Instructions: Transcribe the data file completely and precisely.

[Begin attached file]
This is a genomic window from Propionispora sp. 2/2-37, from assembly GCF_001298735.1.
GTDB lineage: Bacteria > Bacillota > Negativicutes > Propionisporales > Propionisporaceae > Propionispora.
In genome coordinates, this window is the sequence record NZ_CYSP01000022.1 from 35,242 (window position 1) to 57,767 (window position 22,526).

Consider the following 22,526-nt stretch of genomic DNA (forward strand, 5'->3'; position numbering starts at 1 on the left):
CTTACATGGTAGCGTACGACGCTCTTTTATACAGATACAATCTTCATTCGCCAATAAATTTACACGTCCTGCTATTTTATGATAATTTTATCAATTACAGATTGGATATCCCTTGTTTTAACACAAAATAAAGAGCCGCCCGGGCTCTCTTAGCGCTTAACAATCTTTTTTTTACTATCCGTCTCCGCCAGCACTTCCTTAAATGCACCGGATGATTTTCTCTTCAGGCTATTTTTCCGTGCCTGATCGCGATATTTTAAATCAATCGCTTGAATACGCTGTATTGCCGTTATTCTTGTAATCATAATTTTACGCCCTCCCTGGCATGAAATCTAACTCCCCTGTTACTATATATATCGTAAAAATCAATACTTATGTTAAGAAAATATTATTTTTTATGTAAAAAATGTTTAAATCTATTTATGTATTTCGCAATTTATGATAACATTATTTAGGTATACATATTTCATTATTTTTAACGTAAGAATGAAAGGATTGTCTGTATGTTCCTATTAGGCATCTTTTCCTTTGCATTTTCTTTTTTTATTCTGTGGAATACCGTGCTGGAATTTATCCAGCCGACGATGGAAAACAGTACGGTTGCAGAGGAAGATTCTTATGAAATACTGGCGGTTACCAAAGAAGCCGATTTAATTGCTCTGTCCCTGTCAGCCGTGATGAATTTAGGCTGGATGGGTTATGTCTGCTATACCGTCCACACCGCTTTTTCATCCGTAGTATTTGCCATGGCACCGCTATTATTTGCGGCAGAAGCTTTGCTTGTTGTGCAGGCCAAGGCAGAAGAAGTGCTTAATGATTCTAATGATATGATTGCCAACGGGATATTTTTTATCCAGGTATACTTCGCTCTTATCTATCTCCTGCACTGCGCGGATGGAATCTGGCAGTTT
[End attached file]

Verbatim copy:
This is a genomic window from Propionispora sp. 2/2-37, from assembly GCF_001298735.1.
GTDB lineage: Bacteria > Bacillota > Negativicutes > Propionisporales > Propionisporaceae > Propionispora.
In genome coordinates, this window is the sequence record NZ_CYSP01000022.1 from 35,242 (window position 1) to 57,767 (window position 22,526).

Consider the following 22,526-nt stretch of genomic DNA (forward strand, 5'->3'; position numbering starts at 1 on the left):
CTTACATGGTAGCGTACGACGCTCTTTTATACAGATACAATCTTCATTCGCCAATAAATTTACACGTCCTGCTATTTTATGATAATTTTATCAATTACAGATTGGATATCCCTTGTTTTAACACAAAATAAAGAGCCGCCCGGGCTCTCTTAGCGCTTAACAATCTTTTTTTTACTATCCGTCTCCGCCAGCACTTCCTTAAATGCACCGGATGATTTTCTCTTCAGGCTATTTTTCCGTGCCTGATCGCGATATTTTAAATCAATCGCTTGAATACGCTGTATTGCCGTTATTCTTGTAATCATAATTTTACGCCCTCCCTGGCATGAAATCTAACTCCCCTGTTACTATATATATCGTAAAAATCAATACTTATGTTAAGAAAATATTATTTTTTATGTAAAAAATGTTTAAATCTATTTATGTATTTCGCAATTTATGATAACATTATTTAGGTATACATATTTCATTATTTTTAACGTAAGAATGAAAGGATTGTCTGTATGTTCCTATTAGGCATCTTTTCCTTTGCATTTTCTTTTTTTATTCTGTGGAATACCGTGCTGGAATTTATCCAGCCGACGATGGAAAACAGTACGGTTGCAGAGGAAGATTCTTATGAAATACTGGCGGTTACCAAAGAAGCCGATTTAATTGCTCTGTCCCTGTCAGCCGTGATGAATTTAGGCTGGATGGGTTATGTCTGCTATACCGTCCACACCGCTTTTTCATCCGTAGTATTTGCCATGGCACCGCTATTATTTGCGGCAGAAGCTTTGCTTGTTGTGCAGGCCAAGGCAGAAGAAGTGCTTAATGATTCTAATGATATGATTGCCAACGGGATATTTTTTATCCAGGTATACTTCGCTCTTATCTATCTCCTGCACTGCGCGGATGGAATCTGGCAGTTT